News>Secretary, chief of staff: Airmen integral to overall relief efforts
Air transportation specialists with the 437th Aerial Port Squadron at Charleston Air Force Base, S.C., work together Jan. 18, 2010, to load a pallet of food onto a C-17 Globemaster III from McChord AFB, Wash. The pallet of food is part of a 116,000-pound shipment of food and water to aid victims of the recent earthquake in Haiti. (U.S. Air Force photo/Staff Sgt. Daniel Bowles)
A C-17 Globemaster III from McChord Air Force Base, Wash., awaits engine startup Jan. 18, 2010, on the flightline at Charleston AFB, S,C. Charleston AFB has become a major distribution hub for food and water being airlifted to Haiti. (U.S. Air Force photo/Staff Sgt. Daniel Bowles)
1/18/2010 - WASHINGTON (AFNS) -- Since the startup of relief efforts following the earthquake in Haiti, active-duty, Air Guard and Reserve Airmen have been working around the clock to support aid missions to get people and supplies to the stricken island nation.
Both the secretary of the Air Force and the Air Force chief of staff are closely monitoring the humanitarian efforts being undertaken by the men and women of the U.S. Air Force.
"Airmen are supporting U.S Southern Command efforts in Haiti as part of the Department of Defense team, in conjunction with other U.S. government agencies and the international community, to help provide critical aid and comfort to hundreds of thousands of Haitians at a time of great need," said Air Force Secretary Michael B. Donley.
"Whether helping to ensure planes carrying much-needed supplies and personnel get into Port-au-Prince around-the clock, repatriating U.S. citizens out of Haiti, or assisting with desperately needed medical care, the contributions made by the men and women of the Air Force supporting USSOUTHCOM have been integral to overall relief efforts," he said.
Air Force Chief of Staff Gen. Norton Schwartz offered encouragement to the Haitians as relief efforts continue.
"We send our sincere condolences to the citizens of Haiti," General Schwartz said. "The widespread devastation and loss of so many of our neighbors is daunting, but the Haitian people are exceptionally resilient and the outpouring of support from around the globe has been nothing short of dramatic. We stand shoulder to shoulder with the president and the Department of Defense in our nation's resolve to provide assistance.
"I am extremely proud of the efforts of our Airmen, who were able to respond so quickly," he said. "Our special operators and contingency response group personnel were able to put their skills to immediate use in helping the Haitians manage airfield operations in Port-au-Prince, enabling the flow of much needed aid. Our airlifters were able to rapidly deliver personnel and supplies. And our intelligence, surveillance and reconnaissance assets provided a critical first look for damage assessment. Twelfth Air Force and 1st Air Force are providing essential command and control expertise.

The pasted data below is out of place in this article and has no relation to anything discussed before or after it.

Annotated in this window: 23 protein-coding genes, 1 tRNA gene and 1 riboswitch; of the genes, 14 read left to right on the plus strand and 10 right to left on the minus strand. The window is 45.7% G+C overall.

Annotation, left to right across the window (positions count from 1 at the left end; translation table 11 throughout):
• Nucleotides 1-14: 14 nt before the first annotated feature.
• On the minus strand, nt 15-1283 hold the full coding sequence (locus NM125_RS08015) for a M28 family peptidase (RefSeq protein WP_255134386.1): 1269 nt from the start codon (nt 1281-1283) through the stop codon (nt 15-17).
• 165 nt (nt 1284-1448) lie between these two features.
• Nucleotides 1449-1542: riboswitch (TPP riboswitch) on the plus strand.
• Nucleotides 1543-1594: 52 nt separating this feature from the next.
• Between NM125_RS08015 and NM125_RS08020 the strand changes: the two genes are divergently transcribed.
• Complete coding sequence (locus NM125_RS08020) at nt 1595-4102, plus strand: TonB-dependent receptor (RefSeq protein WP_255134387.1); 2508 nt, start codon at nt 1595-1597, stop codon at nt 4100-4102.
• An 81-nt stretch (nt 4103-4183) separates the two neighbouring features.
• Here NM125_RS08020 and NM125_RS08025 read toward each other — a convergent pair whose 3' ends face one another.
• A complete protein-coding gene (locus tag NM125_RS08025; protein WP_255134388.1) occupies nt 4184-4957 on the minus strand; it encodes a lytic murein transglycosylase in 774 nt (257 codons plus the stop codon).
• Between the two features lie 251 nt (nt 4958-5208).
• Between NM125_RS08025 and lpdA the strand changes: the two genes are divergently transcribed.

"The Air Force," the general concluded, "along with our joint teammates, USSOUTHCOM, and other U.S. government agencies, will continue to do everything possible to assist in this massive disaster-response effort."
1/21/2010 11:53:29 AM ET I understand the frustration of wanting to help in some way and not being picked to go... Francius and Jerry both of you need to understand that doing your job to support your unit is the best thing you can do right now to help in Haiti. We can't always see the big picture that our chain of command has access to. If your services are needed your bosses will let you know. You need to talk to your supervisors if you have an issue and not use a public forum to gripe about your feelings. Also we don't always get thanked for our work or get awards - if the only reason you are working is for recognition then maybe the AF isn't for you. You are getting paid to do your job - You may want to be sure you are doing your job better than everyone else and with a positive attitude - maybe then you will get some of the recognition you think you so richly deserve. One thing we can all do is support the mission to the best of our abilities by doing our jobs. Another thing is to pray for the people
Chanon, Knoxville TN
1/21/2010 10:01:45 AM ET I am really not happy to the fact that I am from Haiti and I feel like what a better way to help people who are truly in need. After all, I am getting paid for speaking the language plus having the background. Guess what? I am still sitting here at Patrick AFB. Ain't that something.
Francius, Patrick AFB
1/21/2010 1:24:00 AM ET No offense to anyone but I was pissed off that I didn't get a chance or offered a chancevolunteer to go. I join the military for 2 reasons: to kill enemies or help people. What I'm doing now isn't relevant on anything I want to do. People who get a chance to travel to help the people in need were bassically voluntold without a choice or saying. I was I had a chance to help out and was angry by not having a chance to do so. At least if I go I feel like I acccomplished something on Earth and will get thanks for many people about it. What I'm doing now....no one really notices how long and hard we work to prevent an attack. No 'thank you' or awards for doing our job. Only when an incident occurs and if we just happen to be on duty at the time that we will recieve any attention